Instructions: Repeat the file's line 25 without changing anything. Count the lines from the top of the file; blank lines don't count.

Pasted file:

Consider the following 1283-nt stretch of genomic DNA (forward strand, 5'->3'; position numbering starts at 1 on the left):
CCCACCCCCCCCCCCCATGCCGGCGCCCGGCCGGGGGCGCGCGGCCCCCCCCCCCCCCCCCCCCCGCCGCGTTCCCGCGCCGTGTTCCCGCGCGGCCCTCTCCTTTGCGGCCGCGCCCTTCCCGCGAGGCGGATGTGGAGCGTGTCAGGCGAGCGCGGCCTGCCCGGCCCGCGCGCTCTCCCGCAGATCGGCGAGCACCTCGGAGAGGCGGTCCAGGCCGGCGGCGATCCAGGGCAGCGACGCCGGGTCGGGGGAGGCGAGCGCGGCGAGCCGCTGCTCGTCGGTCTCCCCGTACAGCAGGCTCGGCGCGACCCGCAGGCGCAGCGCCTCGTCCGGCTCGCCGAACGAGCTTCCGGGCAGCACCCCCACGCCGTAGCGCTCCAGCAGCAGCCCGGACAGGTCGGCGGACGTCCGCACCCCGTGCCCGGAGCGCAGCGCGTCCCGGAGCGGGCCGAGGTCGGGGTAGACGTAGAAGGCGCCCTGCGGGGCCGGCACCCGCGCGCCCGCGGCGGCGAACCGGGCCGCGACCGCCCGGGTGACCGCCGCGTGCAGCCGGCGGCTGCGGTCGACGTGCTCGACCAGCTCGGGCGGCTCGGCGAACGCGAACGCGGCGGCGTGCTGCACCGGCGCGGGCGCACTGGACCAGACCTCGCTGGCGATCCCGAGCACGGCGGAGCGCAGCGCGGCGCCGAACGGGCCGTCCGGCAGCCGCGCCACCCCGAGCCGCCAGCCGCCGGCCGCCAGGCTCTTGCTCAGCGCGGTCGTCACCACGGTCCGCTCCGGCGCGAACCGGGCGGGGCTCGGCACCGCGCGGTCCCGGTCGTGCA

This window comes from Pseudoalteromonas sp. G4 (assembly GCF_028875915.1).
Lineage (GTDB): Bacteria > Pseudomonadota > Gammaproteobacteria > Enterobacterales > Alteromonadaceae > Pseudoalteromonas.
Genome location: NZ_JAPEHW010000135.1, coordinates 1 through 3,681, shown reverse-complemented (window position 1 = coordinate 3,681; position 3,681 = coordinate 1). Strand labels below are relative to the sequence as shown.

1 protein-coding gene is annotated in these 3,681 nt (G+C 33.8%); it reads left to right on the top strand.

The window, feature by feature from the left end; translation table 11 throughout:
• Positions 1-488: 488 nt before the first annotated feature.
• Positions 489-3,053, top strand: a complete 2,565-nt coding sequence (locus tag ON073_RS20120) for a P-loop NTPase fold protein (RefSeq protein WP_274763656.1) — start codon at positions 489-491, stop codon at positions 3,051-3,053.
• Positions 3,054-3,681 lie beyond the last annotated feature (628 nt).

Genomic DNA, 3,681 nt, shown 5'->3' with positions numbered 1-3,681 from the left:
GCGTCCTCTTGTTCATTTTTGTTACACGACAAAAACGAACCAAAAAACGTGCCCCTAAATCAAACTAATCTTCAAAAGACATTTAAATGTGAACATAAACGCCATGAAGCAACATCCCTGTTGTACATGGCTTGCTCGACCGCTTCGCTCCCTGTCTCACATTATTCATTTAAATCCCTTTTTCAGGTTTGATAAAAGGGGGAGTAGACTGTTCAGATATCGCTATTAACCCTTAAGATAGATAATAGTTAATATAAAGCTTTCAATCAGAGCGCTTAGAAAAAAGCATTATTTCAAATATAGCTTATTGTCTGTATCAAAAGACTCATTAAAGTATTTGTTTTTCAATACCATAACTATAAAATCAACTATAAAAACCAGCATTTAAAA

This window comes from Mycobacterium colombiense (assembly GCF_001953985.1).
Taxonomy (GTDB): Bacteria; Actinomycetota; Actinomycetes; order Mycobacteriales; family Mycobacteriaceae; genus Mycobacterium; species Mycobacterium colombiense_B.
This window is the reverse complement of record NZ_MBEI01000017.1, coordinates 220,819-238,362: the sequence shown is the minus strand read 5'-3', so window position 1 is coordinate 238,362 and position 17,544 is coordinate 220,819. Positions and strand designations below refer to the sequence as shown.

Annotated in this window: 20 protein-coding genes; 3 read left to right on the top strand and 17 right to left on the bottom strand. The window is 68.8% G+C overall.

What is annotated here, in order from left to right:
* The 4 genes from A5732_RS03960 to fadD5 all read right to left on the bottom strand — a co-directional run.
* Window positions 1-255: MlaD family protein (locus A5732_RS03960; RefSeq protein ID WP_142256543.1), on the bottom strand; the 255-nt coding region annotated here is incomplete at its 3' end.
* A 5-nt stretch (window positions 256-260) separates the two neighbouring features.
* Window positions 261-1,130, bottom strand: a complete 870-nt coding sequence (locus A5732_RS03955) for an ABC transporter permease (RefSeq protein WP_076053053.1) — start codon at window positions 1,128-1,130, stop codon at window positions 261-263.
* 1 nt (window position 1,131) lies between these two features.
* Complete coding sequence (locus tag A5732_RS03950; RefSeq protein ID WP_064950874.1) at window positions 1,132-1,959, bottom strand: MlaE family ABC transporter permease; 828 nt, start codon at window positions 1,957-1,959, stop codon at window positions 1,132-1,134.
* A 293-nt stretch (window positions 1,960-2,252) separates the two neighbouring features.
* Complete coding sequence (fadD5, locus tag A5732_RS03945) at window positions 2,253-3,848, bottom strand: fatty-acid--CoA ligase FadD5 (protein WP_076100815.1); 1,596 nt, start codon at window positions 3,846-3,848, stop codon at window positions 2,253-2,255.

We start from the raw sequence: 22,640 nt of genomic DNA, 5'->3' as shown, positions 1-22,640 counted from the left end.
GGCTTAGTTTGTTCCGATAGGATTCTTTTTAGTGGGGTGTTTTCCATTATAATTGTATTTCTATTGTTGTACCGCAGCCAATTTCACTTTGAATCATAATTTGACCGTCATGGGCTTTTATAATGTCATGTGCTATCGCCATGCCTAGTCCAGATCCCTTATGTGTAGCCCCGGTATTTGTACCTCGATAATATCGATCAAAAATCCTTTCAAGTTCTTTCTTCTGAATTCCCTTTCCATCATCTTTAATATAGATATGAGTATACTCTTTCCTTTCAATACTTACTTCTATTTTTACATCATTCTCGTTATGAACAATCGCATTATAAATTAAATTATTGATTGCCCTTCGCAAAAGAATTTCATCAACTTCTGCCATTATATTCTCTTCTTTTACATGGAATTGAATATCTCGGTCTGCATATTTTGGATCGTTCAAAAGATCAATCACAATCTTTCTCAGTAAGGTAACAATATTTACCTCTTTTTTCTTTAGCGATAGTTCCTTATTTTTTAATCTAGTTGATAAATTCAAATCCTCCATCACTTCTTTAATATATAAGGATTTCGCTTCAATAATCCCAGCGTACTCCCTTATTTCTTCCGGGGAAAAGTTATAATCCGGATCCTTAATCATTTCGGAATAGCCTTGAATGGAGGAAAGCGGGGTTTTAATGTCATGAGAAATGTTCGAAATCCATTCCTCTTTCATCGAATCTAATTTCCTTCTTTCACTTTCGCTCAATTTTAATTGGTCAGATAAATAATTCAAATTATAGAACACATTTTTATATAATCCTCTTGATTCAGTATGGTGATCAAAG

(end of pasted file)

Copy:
* Complete coding sequence (fadD5, locus tag A5732_RS03945) at window positions 2,253-3,848, bottom strand: fatty-acid--CoA ligase FadD5 (protein WP_076100815.1); 1,596 nt, start codon at window positions 3,846-3,848, stop codon at window positions 2,253-2,255.